Nicholas Popp, vice president of product management and development at Symantec, acknowledges that the cloud is not quite up to par with on-premise installations when it comes to security. But he also says he believes the time is rapidly approaching.
"The cloud eventually will be more secure," he says. "Security as a do-it-yourself operation is getting more and more difficult."
Popp predicted that within three to five years, the cloud will be the more secure environment for small and mid-sized businesses (SMBs), while the horizon for larger enterprises is probably in the 10-year range.
"A lot of people will claim that the cloud is fundamentally insecure," he says. "The real issue is not security, it's more about control and visibility. It's a trust issue. Salesforce and Google need to have good security. From a security standpoint, they're going to be much better than most companies."
The problem, Popp says, is that organizations don't have a good mechanism for injecting their own security policies into cloud services and they don't have the ability to access logs.
"The issue is that the cloud guys do not provide IT with enough control to set their own policy," he says. "It's actually difficult because every cloud is different. You have different APIs and security frameworks. They're all going to have different ways to do security and expose that security. We need to create a new control point so IT can inject their own policies on top of these cloud services."
Additionally, he says, an organization's IT staff needs to have access to logs and backups for both regulatory compliance and the capability to perform forensics if something does get compromised.
Symantec's answer is O3, a cloud information gateway that it likens to the earth's ozone layer. It's intended to sit between an organization and its cloud services and act as a sort of cloud firewall. Popp says it will provide three layers of control: an identity and access control layer, an information protection layer and an information management layer. The first layer provides role-based access to information in the cloud, while the second enforces and organization's security policy. The final layer will capture all the logs and allow organizations to demonstrate regulatory compliance.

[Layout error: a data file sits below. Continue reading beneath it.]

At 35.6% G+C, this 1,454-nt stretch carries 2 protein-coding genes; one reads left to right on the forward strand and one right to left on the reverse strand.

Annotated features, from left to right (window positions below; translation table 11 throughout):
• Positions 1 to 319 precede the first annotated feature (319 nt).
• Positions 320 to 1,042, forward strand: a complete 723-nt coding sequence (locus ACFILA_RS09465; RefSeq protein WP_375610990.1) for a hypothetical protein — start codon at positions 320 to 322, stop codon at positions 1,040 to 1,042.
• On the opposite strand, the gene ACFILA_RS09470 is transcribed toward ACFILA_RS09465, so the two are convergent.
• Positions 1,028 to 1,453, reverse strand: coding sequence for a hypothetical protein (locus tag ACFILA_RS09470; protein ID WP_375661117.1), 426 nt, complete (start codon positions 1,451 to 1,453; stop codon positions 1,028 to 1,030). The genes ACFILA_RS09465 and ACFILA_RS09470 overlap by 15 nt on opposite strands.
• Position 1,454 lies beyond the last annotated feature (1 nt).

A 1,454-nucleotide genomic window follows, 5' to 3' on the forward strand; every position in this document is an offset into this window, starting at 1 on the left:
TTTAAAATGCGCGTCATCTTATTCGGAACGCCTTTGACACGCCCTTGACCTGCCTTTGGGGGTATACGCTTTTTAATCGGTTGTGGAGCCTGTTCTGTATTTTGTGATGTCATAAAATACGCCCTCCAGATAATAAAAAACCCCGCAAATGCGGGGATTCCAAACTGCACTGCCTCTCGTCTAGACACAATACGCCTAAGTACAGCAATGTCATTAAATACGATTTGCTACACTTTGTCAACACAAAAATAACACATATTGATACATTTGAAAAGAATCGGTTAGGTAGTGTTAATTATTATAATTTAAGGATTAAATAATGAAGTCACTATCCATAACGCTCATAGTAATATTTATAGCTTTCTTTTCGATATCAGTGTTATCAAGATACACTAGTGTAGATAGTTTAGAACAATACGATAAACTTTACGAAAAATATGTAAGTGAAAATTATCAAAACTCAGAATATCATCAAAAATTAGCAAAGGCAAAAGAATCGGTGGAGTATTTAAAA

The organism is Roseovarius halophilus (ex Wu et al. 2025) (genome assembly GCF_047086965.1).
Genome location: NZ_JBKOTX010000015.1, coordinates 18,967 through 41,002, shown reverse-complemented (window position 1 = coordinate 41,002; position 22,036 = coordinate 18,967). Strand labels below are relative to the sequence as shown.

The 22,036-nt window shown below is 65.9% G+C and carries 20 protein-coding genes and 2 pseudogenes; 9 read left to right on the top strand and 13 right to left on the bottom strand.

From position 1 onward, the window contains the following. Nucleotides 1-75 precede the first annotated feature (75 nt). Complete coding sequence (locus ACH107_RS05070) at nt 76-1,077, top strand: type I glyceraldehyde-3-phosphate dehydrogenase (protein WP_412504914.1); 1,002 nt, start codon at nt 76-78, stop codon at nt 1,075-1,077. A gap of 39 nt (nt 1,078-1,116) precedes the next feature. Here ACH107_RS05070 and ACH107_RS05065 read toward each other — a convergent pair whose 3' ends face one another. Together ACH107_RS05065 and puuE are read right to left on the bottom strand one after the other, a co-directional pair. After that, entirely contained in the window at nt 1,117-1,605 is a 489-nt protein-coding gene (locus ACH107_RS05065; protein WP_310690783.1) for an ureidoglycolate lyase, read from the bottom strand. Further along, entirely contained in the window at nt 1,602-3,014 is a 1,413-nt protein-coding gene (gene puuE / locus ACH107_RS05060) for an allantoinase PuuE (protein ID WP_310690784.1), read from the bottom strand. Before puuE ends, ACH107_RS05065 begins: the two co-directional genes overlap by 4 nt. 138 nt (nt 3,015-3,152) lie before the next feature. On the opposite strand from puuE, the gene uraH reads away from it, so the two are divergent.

PerspecSys takes another tack, though like Symantec it focuses on the message of control.
"We make cloud applications mission-critical for companies by ensuring that their sensitive data never moves outside the company's network," explains Canellos. "We help you use the application in the cloud, but keep the sensitive data behind your firewall at all times."
PerspecSys focuses on protecting data in flight with an approach that Canellos says helps reduce the risk of data transfer, data processing and storage in the cloud.
"If you talk to data centers or the cloud providers, when the data is under their control, within the perimeter of their data center, they can give you all the assurances that the data is probably more secure than if it is with the perimeter of an SMB network," he says. "But what happens when the data is in flight? At that point, if you look at the agreements companies have with data centers, that is no longer their responsibility."
The PerspecSys Cloud Control Gateway uses tokenization to replace sensitive data in the cloud.
"Our solution sits between the conversation of the end user of the cloud application and the cloud," Canellos says. "Essentially, we're moderating the transaction between the end user and the cloud. Whatever the company has deemed to be sensitive information, we go ahead and steer that information to a local database behind the company firewall. In its place, we use replacement data."
Israeli-firm Porticor also believes that trust and control of data in the cloud is the problem, but its answer is all about encryption and key management. Gilad Parann-Nissany, Porticor co-founder and CEO, likens Porticor's solution to a safety deposit box in a Swiss bank. Porticor uses encryption key—splitting technology to give the customer a master encryption key common to all data objects in an application, while Porticor keeps its own set of encryption keys-'banker keys' as Parann-Nissany refers to them-for each data object. When an application accesses the data store, it uses both parts of the key to dynamically encrypt and decrypt the data. The master key itself is homomorphically encrypted so it is never exposed, even when in use.
"The customer has control through the customer master key and the banker works very hard to secure every file and disk," Parann-Nissany says. "Only the combination of the customer key and the banker key will open a disk."
Moreover, the keys in Porticor's possession are encrypted with the master key, so Porticor can't even access the keys without the customer.
"Suppose you're not dealing with a hacker," Parann-Nissany says. "Your attacker is a business rival and they go to court and get a court order for your data. Because of the nature of the solution, we have nothing. Even the banker key is not there, it's encrypted through the master key. They have to go to the customer if they want the data."
He added, "The banker can never see the customer key. Even when it is being combined with the other keys, it is itself encrypted through this technique. The key point is that we can manage the customer keys without ever touching them or knowing them ourselves."
CompTIA recommends that organizations use the Cloud Security Alliance (CSA) as a resource for security questions when evaluating cloud service providers. The CSA, a nonprofit organization, has a list of more than 200 questions covering data integrity, security architecture, audits, regulatory compliance, governance, physical security, legal and more. It also publishes a top-level security roadmap for cloud operations.
Thor Olavsrud is a senior writer for CIO.com. Follow him @ThorOlavsrud.